News
News
11/30/2005
04:10 PM
Connect Directly
RSS
E-Mail
50%
50%

BlackBerry Workarounds Readied To Sidestep Patent Problems

Research In Motion Ltd. said Wednesday it is preparing workarounds to keep BlackBerry services in the United States up and running, in the event a court issues an injunction against the company as a result of ongoing patent litigation.

Research In Motion Ltd. said Wednesday it is preparing workarounds to keep Blackberry services in the United States up and running, in the event a court issues an injunction against the company as a result of ongoing patent litigation.

A new chapter emerged in its dispute with NTP Inc., earlier Wednesday when a ederal judge invalidated a $450 million settlement between RIM, maker of the Blackberry email device, and the Arlington, Va., patent holding company.

The ruling was a victory for NTP, which had argued that the settlement was never finalized. As a result, U.S. District Judge James R. Spencer could next consider whether to reissue an injunction preventing RIM, based in Canada, from offering Blackberry service in the United States.

In a statement, RIM said it was prepared to argue against the injunction, but also said it was ready to make changes to its technology to avoid the alleged patent infringement.

"As a contingency, RIM has also been preparing software workaround designs, which it intends to implement if necessary to maintain the operation of BlackBerry services in the United States," the company said. "Further details will be made available if such implementation becomes necessary."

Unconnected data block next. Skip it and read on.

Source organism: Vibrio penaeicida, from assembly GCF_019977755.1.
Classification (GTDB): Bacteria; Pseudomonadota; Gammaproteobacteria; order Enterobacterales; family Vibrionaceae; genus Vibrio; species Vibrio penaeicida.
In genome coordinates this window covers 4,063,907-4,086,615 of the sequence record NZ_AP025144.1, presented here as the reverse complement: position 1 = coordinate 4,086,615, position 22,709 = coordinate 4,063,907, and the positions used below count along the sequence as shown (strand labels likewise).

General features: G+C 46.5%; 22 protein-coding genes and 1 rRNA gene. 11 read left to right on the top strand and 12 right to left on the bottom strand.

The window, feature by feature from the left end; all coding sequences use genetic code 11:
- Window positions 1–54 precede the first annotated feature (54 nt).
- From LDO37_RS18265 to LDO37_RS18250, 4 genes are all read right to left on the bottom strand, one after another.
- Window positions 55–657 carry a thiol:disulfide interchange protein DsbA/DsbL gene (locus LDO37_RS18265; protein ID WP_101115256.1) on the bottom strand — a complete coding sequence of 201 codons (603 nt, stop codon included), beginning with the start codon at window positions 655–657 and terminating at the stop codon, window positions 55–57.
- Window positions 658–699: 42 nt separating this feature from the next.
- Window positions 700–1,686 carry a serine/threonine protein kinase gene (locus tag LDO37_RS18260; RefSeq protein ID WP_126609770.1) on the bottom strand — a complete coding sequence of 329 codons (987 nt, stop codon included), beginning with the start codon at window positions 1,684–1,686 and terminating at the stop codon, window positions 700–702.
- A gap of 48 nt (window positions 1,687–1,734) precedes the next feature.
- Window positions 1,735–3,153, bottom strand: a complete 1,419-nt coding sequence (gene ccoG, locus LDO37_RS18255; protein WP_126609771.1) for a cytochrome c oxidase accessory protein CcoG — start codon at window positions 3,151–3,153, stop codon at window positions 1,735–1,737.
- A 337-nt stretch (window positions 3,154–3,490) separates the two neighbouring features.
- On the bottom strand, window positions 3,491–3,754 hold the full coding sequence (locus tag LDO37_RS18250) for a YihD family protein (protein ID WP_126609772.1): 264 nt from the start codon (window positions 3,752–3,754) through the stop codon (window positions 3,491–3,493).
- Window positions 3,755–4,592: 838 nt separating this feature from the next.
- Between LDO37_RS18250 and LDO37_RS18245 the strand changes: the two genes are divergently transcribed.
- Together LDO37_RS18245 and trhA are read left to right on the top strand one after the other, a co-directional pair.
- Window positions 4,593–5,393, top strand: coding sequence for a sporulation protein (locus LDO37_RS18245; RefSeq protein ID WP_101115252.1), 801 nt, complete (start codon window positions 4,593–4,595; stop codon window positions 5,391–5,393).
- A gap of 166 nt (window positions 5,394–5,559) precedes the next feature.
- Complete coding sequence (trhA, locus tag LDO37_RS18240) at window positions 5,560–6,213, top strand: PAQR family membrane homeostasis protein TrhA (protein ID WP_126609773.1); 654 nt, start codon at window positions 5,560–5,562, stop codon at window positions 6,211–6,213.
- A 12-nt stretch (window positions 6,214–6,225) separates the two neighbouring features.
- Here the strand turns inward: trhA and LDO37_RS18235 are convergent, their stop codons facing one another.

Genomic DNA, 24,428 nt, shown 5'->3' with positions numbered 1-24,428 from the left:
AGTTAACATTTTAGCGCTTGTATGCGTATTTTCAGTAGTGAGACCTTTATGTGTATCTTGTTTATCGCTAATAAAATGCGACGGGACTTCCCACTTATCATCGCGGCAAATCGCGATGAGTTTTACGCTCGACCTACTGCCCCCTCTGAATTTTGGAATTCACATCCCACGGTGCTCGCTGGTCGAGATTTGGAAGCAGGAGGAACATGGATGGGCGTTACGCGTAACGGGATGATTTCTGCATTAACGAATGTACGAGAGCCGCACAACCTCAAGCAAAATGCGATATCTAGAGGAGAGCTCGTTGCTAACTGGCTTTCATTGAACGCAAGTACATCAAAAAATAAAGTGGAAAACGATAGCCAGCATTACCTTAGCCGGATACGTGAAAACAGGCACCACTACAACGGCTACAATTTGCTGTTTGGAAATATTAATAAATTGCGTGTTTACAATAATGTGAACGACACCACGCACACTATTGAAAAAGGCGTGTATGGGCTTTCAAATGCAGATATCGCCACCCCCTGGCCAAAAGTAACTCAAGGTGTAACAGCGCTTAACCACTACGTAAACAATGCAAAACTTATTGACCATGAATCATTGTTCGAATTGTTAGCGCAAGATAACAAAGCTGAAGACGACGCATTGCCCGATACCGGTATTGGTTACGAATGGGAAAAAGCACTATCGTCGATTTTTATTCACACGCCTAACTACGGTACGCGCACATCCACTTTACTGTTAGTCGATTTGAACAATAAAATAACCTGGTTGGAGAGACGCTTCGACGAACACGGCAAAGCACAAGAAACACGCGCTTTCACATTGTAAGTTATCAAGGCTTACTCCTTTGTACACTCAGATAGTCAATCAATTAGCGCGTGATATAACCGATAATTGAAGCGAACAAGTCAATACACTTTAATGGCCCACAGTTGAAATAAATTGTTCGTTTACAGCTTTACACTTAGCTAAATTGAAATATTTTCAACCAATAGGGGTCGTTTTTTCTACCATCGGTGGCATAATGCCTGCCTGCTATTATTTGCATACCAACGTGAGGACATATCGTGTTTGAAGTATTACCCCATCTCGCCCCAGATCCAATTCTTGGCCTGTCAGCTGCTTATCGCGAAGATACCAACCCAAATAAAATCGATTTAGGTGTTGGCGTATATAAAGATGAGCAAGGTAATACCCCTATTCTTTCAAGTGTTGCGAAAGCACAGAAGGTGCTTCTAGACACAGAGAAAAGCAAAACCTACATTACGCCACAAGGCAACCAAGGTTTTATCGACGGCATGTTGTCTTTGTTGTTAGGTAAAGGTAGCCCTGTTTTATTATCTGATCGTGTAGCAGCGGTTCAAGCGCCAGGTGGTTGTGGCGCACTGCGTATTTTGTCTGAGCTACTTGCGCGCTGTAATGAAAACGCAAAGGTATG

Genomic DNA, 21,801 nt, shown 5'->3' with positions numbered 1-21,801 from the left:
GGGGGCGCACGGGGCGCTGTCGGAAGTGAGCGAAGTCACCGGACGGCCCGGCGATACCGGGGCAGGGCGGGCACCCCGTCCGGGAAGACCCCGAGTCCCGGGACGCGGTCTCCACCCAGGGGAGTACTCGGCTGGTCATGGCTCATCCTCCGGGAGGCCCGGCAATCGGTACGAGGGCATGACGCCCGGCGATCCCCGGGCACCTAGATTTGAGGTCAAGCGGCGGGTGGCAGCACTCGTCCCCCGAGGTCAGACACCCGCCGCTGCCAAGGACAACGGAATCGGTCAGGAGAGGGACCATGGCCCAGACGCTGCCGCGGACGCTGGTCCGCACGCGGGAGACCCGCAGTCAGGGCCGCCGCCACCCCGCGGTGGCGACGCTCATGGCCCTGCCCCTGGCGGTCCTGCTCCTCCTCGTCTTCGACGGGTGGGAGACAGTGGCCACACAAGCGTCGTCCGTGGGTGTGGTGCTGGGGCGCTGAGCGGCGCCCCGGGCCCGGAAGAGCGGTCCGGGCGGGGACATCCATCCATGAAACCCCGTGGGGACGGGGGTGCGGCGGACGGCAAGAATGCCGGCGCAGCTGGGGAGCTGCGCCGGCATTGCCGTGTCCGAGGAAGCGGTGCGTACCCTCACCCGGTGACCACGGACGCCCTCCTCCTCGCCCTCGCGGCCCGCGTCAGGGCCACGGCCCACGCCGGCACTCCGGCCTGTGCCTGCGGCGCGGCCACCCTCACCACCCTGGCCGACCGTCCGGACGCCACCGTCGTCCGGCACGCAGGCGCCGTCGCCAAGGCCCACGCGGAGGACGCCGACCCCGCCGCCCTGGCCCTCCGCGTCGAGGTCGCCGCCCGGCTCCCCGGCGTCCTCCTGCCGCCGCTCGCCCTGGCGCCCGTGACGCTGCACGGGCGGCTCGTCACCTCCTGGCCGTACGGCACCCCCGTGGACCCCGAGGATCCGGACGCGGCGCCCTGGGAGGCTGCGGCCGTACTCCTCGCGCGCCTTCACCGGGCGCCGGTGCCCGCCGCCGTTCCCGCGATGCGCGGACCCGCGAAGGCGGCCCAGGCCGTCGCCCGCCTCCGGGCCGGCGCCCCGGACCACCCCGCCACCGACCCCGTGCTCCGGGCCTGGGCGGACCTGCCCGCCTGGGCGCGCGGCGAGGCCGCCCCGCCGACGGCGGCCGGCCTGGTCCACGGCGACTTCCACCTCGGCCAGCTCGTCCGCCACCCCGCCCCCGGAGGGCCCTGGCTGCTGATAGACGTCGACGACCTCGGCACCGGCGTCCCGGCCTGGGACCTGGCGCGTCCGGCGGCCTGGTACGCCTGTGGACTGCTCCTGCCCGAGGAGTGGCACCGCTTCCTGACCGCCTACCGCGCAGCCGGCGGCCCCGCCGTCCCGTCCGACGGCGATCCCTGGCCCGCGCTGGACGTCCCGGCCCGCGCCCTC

Besides NTP's expected request for a BlackBerry ban, the U.S. District Court is also expected to reconsider RIM's arguments that U.S. patent laws do not apply to it because it operates in Canada, an argument that the courts so far have rejected.

RIM is trying to reverse its loss of a patent-infringement suit filed by NTP, which claimed RIM infringed on several patents, including NTP's radio-communications technology. A federal court in Virginia had ruled against RIM in 2003, but that decision was reversed on appeal and sent back to the Virginia court for reconsideration.

RIM had agreed in March to pay $450 million, and license NTP technology covered by all current and future patents. That deal, however, was invalidated on Wednesday.

Comment  | 
Print  | 
More Insights
The Business of Going Digital
The Business of Going Digital
Digital business isn't about changing code; it's about changing what legacy sales, distribution, customer service, and product groups do in the new digital age. It's about bringing big data analytics, mobile, social, marketing automation, cloud computing, and the app economy together to launch new products and services. We're seeing new titles in this digital revolution, new responsibilities, new business models, and major shifts in technology spending.
Register for InformationWeek Newsletters
White Papers
Current Issue
InformationWeek Tech Digest September 18, 2014
Enterprise social network success starts and ends with integration. Here's how to finally make collaboration click.
Flash Poll
Video
Slideshows
Twitter Feed
InformationWeek Radio
Archived InformationWeek Radio
The weekly wrap-up of the top stories from InformationWeek.com this week.
Sponsored Live Streaming Video
Everything You've Been Told About Mobility Is Wrong
Attend this video symposium with Sean Wisdom, Global Director of Mobility Solutions, and learn about how you can harness powerful new products to mobilize your business potential.